Lifeless Planet




Genre:    Adventure 

Developer:   Stage 2 Studios

Publisher:    Serenity Forge

Released:   June 6, 2014            

Requirements (minimum):


  • OS: Windows XP or higher
  • Processor: Intel Core 2 Duo or AMD equivalent 
  • Memory: 1.5 MB RAM
  • Graphics: GeForce GT 430 or AMD equivalent or higher
  • Storage: 900 MB available space
  • DirectX: Version 9.0c



By flotsam


Lifeless Planet

Stage 2 Studios / Serenity Forge

I found a shortcut to this game in my desktop folder and couldn't remember how it got there. So I clicked on it – isn't that what you do with unfamiliar links?? – and the result was about 8 hours of platforming planet exploration.

A 15 year journey to a distant planet goes wrong from the get go. The crash landing, the missing crew, the lack of the supposedly abundant life, not to mention the bizarre find over the horizon. But first there is a need for oxygen to attend to.

Graphically it's a middling experience, although some of the 20 or so vistas verge on impressive. There is night (your flashlight will help) and day, deserts, geysers and volcanoes among others.

While there is blockiness and overall drabness to the visuals, I thought it suited where we were. Cranking the settings up to their fullest produced some excellent lighting effects, and there were a number of other nice touches as well (little puffs of dust as I traipsed the landscape for instance). Buildings exist but are largely secondary to the natural environment, and alien artifacts get a look in as well.

What the game does really well is produce a palpable feeling of vertigo as you scale cliffs and clamber over the environment. I felt the potential plummet into the void in the pit of my stomach each time I went too close to a vertiginous edge. I invariably walked rather than ran in such settings, and would have crawled had the game allowed.

Except when more ambitious activity was required to survive. A careful walk won't cut it when the cross-wind is trying to blow you off the precipice.

There is some mild puzzling in your exploration, including pushing things around to affect the environment to allow you to move forward, and blowing the occasional thing up. You also have to power up a number of objects, which involves finding and then placing a power stone. None of it is hard, if a bit fiddly at times, most notably when using your robot arm appendage.

The challenge came with the platforming. Jumping is your stock in trade, assisted by your jetpack. Now and then you will also find fuel cannisters enabling you to make more ambitious leaps. I found these easier than the more ordinary ones, as you have more scope to affect the outcome during the course of the jump. Which doesn't mean you won't fall to your death numerous times, and shriek in frustration as a multiple sequence fails yet again at the penultimate hurdle.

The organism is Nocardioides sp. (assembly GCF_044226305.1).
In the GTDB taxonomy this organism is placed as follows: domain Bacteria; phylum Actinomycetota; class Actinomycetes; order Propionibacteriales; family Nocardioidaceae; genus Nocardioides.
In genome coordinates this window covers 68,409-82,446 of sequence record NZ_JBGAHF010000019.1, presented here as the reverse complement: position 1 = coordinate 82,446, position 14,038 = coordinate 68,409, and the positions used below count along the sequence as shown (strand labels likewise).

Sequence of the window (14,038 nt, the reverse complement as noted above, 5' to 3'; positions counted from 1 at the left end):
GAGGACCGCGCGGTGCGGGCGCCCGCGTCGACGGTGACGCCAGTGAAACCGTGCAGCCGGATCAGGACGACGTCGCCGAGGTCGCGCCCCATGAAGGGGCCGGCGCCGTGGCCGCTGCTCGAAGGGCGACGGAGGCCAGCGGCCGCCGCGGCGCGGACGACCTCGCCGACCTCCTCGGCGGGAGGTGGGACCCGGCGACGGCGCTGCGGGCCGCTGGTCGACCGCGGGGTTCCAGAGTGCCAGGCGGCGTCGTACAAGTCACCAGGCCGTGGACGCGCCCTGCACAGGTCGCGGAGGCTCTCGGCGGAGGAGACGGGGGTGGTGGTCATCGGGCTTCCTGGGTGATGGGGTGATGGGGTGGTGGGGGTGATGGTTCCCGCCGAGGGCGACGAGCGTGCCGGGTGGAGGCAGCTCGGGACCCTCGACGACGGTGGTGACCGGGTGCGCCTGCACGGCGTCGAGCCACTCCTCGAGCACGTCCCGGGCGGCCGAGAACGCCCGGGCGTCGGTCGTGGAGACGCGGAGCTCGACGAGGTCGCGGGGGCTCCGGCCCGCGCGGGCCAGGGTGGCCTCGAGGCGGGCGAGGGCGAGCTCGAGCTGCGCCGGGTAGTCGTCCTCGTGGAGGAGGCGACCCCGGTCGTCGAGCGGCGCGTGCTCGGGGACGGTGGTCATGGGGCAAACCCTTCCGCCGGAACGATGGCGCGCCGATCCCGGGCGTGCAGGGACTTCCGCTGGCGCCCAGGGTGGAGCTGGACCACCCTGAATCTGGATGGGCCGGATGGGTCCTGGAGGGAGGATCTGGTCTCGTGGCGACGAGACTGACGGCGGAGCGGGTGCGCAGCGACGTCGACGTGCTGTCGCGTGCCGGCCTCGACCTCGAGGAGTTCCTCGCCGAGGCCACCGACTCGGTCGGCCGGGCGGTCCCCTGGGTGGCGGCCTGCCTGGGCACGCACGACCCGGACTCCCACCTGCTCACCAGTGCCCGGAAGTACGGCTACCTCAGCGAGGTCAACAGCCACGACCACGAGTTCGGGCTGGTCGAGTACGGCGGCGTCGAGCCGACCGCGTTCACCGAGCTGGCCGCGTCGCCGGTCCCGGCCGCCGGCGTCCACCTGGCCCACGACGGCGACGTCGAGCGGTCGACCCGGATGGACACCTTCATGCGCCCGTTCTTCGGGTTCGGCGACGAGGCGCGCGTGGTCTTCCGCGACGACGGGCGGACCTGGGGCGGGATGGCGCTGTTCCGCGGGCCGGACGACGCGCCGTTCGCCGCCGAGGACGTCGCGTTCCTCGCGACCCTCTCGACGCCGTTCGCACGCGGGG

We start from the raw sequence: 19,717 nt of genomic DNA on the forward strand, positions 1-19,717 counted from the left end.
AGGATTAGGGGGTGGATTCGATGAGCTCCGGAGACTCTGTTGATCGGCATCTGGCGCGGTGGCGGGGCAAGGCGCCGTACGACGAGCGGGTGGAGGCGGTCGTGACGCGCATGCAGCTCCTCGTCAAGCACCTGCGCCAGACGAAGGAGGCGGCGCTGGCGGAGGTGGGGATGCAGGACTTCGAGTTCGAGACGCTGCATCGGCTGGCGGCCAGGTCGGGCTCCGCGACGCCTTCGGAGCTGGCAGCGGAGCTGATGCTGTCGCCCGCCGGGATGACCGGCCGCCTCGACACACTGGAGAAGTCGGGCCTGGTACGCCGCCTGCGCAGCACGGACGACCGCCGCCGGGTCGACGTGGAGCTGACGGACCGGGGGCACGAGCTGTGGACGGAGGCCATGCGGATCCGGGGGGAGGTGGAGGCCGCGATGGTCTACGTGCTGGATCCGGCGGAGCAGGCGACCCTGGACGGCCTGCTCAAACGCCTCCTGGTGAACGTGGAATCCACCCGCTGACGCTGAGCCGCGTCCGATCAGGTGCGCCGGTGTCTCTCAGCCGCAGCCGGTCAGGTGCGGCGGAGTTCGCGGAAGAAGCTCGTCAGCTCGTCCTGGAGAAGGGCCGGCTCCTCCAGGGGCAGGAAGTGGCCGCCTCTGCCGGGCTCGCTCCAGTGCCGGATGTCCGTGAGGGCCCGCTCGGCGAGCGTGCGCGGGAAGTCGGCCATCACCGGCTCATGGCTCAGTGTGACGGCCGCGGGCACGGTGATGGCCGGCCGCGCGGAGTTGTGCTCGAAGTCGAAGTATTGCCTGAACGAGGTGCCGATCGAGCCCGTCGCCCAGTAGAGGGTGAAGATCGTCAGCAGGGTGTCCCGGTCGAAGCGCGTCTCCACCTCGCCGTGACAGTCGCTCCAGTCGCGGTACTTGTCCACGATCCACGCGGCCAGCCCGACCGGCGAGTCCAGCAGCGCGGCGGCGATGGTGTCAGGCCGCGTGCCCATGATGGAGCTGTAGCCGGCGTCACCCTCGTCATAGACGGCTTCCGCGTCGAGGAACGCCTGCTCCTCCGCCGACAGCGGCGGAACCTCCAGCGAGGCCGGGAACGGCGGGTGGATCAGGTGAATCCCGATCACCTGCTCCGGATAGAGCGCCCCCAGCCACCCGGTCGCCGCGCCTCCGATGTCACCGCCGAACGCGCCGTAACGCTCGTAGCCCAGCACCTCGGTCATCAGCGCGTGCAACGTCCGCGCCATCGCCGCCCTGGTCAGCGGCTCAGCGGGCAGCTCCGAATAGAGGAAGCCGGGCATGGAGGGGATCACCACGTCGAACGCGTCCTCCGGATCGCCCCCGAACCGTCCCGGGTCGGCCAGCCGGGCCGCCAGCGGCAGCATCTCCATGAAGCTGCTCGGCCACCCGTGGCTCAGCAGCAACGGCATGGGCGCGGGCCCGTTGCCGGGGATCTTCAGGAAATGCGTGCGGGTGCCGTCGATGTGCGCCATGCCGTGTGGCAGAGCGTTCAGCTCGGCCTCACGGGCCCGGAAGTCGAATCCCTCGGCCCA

Some leaping is straightforward, other leaping less so. Things can collapse shortly after you land, a plant will impale you, much like a closing Venus flytrap, if you hesitate on its surface too long, and you can slide off or by blown off your course.

Your frustration may well be exacerbated by the fact that you can't save at will. While a death may restore you at a mid-point in a tricky sequence, near as I could tell you need to get through to the next autosave point if you want to exit and not start the sequence again. The little pop-up floppy drive icon become my best friend, and I thanked it profusely more than once.

The game plays in the third person, and I used a mouse and keyboard. You move forward with the W key, and steer with the mouse. Moving the mouse can also rotate the camera perspective around your character in complete 360 degrees, and the mouse wheel zooms the perspective in and out. I expect most players will settle for a "behind and slightly above" camera position, which is easily varied should the particular occasion require.

As well as falling, there are other things that can and will kill you on the planet. You will learn to recognise these, as well as how to avoid them.

The need to find oxygen pops up now and then, as does the requirement for jetpack fuel. This aspect felt a little contrived, as what you need is always nearby, and the exhaustion is not dependent on how you use it in the game, but rather is determined by reaching the relevant point (e.g. your fuel runs out when you no longer need it to complete the particular sequence).

I liked how it sounded, musically and environmentally. I also liked my little Duplo-style astronaut character.

Most of the time knew what my next objective was, although there was a sequence near the end that I have no idea about. About halfway through I also couldn't work out where to go next, and called on a walkthrough for assistance.

The Steam page says that Lifeless Planet is inspired by Cold War era science fiction stories, posing questions about humankind's desire for space travel. A few big issues are raised, and the story (it too was a middling experience) is told through audio logs and documents that you find as you explore. These are easy to find, a little globular glow being the indicator.

While there are better puzzling platformers, I did enjoy this quite a bit.


I played on:

OS: Windows 10, 64 Bit

Processor: Intel i7-9700k 3.7 GHz

RAM: Corsair Dominator Platinum RGB DDR4 32GB

Video card: AMD Radeon RX 580 8192MB


GameBoomers Review Guidelines

December 2019

design copyright© 2019 GameBoomers Group

 GB Reviews Index